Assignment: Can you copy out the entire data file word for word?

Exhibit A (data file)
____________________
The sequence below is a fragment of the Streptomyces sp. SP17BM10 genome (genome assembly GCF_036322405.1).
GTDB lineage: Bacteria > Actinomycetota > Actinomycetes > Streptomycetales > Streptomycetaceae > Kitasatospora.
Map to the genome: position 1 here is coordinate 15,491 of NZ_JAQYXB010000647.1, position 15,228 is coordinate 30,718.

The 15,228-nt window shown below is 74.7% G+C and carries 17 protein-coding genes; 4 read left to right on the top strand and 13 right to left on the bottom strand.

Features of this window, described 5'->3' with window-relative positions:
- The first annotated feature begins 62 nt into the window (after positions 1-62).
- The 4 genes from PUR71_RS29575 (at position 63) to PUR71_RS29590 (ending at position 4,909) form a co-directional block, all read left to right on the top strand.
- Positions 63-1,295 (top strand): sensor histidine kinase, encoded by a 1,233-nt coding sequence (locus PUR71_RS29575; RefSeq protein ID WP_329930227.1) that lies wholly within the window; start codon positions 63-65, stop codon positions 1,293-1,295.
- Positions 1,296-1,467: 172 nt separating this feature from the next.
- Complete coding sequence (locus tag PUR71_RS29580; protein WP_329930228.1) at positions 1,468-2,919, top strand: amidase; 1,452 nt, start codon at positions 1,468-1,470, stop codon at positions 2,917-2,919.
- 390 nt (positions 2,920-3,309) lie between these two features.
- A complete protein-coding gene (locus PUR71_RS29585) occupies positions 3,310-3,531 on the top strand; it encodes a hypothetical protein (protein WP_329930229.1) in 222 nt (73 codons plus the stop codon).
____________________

The sequence below is a fragment of the Streptomyces sp. SP17BM10 genome (genome assembly GCF_036322405.1).
GTDB lineage: Bacteria > Actinomycetota > Actinomycetes > Streptomycetales > Streptomycetaceae > Kitasatospora.
Map to the genome: position 1 here is coordinate 15,491 of NZ_JAQYXB010000647.1, position 15,228 is coordinate 30,718.

The 15,228-nt window shown below is 74.7% G+C and carries 17 protein-coding genes; 4 read left to right on the top strand and 13 right to left on the bottom strand.

Features of this window, described 5'->3' with window-relative positions:
- The first annotated feature begins 62 nt into the window (after positions 1-62).
- The 4 genes from PUR71_RS29575 (at position 63) to PUR71_RS29590 (ending at position 4,909) form a co-directional block, all read left to right on the top strand.
- Positions 63-1,295 (top strand): sensor histidine kinase, encoded by a 1,233-nt coding sequence (locus PUR71_RS29575; RefSeq protein ID WP_329930227.1) that lies wholly within the window; start codon positions 63-65, stop codon positions 1,293-1,295.
- Positions 1,296-1,467: 172 nt separating this feature from the next.
- Complete coding sequence (locus tag PUR71_RS29580; protein WP_329930228.1) at positions 1,468-2,919, top strand: amidase; 1,452 nt, start codon at positions 1,468-1,470, stop codon at positions 2,917-2,919.
- 390 nt (positions 2,920-3,309) lie between these two features.
- A complete protein-coding gene (locus PUR71_RS29585) occupies positions 3,310-3,531 on the top strand; it encodes a hypothetical protein (protein WP_329930229.1) in 222 nt (73 codons plus the stop codon).